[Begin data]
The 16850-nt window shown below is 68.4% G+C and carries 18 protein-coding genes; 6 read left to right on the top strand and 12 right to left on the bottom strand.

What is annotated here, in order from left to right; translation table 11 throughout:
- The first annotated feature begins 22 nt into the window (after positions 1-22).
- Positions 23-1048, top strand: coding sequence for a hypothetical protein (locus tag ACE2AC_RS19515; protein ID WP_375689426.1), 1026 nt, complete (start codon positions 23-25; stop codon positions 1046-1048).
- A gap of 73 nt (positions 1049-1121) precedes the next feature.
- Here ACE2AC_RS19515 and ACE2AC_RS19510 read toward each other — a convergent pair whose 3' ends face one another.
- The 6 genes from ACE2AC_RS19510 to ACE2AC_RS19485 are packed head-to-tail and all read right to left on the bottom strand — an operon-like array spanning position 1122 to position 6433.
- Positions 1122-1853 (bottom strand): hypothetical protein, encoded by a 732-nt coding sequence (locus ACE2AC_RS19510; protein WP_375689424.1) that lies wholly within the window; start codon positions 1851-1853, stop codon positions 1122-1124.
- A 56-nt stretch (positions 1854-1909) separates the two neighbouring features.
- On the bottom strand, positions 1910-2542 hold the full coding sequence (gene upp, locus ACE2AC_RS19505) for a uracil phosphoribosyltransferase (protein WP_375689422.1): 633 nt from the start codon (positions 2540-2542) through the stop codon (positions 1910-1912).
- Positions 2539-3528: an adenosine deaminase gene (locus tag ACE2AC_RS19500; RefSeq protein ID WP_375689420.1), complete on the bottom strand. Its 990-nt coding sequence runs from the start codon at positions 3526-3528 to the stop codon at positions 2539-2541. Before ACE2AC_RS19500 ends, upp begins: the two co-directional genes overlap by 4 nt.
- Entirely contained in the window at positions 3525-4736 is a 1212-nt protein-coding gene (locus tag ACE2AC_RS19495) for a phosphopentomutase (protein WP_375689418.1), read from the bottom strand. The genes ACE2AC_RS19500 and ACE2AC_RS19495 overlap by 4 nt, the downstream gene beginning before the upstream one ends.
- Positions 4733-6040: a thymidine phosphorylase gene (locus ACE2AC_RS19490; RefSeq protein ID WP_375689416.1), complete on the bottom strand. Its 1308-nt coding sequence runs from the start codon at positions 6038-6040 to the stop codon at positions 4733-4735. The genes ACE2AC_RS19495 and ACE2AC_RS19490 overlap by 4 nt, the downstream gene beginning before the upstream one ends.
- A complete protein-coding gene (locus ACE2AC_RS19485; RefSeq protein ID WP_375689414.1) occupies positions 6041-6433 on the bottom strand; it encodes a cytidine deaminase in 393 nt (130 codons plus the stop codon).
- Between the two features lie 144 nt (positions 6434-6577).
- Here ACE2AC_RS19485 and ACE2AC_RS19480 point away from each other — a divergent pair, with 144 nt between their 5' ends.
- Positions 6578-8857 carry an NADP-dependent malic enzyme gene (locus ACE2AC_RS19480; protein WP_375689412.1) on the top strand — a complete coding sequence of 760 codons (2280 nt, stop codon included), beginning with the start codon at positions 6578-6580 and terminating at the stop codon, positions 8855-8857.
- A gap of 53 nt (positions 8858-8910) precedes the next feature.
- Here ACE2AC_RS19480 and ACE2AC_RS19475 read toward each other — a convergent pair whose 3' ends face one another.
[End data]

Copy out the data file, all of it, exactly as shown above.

The 16850-nt window shown below is 68.4% G+C and carries 18 protein-coding genes; 6 read left to right on the top strand and 12 right to left on the bottom strand.

What is annotated here, in order from left to right; translation table 11 throughout:
- The first annotated feature begins 22 nt into the window (after positions 1-22).
- Positions 23-1048, top strand: coding sequence for a hypothetical protein (locus tag ACE2AC_RS19515; protein ID WP_375689426.1), 1026 nt, complete (start codon positions 23-25; stop codon positions 1046-1048).
- A gap of 73 nt (positions 1049-1121) precedes the next feature.
- Here ACE2AC_RS19515 and ACE2AC_RS19510 read toward each other — a convergent pair whose 3' ends face one another.
- The 6 genes from ACE2AC_RS19510 to ACE2AC_RS19485 are packed head-to-tail and all read right to left on the bottom strand — an operon-like array spanning position 1122 to position 6433.
- Positions 1122-1853 (bottom strand): hypothetical protein, encoded by a 732-nt coding sequence (locus ACE2AC_RS19510; protein WP_375689424.1) that lies wholly within the window; start codon positions 1851-1853, stop codon positions 1122-1124.
- A 56-nt stretch (positions 1854-1909) separates the two neighbouring features.
- On the bottom strand, positions 1910-2542 hold the full coding sequence (gene upp, locus ACE2AC_RS19505) for a uracil phosphoribosyltransferase (protein WP_375689422.1): 633 nt from the start codon (positions 2540-2542) through the stop codon (positions 1910-1912).
- Positions 2539-3528: an adenosine deaminase gene (locus tag ACE2AC_RS19500; RefSeq protein ID WP_375689420.1), complete on the bottom strand. Its 990-nt coding sequence runs from the start codon at positions 3526-3528 to the stop codon at positions 2539-2541. Before ACE2AC_RS19500 ends, upp begins: the two co-directional genes overlap by 4 nt.
- Entirely contained in the window at positions 3525-4736 is a 1212-nt protein-coding gene (locus tag ACE2AC_RS19495) for a phosphopentomutase (protein WP_375689418.1), read from the bottom strand. The genes ACE2AC_RS19500 and ACE2AC_RS19495 overlap by 4 nt, the downstream gene beginning before the upstream one ends.
- Positions 4733-6040: a thymidine phosphorylase gene (locus ACE2AC_RS19490; RefSeq protein ID WP_375689416.1), complete on the bottom strand. Its 1308-nt coding sequence runs from the start codon at positions 6038-6040 to the stop codon at positions 4733-4735. The genes ACE2AC_RS19495 and ACE2AC_RS19490 overlap by 4 nt, the downstream gene beginning before the upstream one ends.
- A complete protein-coding gene (locus ACE2AC_RS19485; RefSeq protein ID WP_375689414.1) occupies positions 6041-6433 on the bottom strand; it encodes a cytidine deaminase in 393 nt (130 codons plus the stop codon).
- Between the two features lie 144 nt (positions 6434-6577).
- Here ACE2AC_RS19485 and ACE2AC_RS19480 point away from each other — a divergent pair, with 144 nt between their 5' ends.
- Positions 6578-8857 carry an NADP-dependent malic enzyme gene (locus ACE2AC_RS19480; protein WP_375689412.1) on the top strand — a complete coding sequence of 760 codons (2280 nt, stop codon included), beginning with the start codon at positions 6578-6580 and terminating at the stop codon, positions 8855-8857.
- A gap of 53 nt (positions 8858-8910) precedes the next feature.
- Here ACE2AC_RS19480 and ACE2AC_RS19475 read toward each other — a convergent pair whose 3' ends face one another.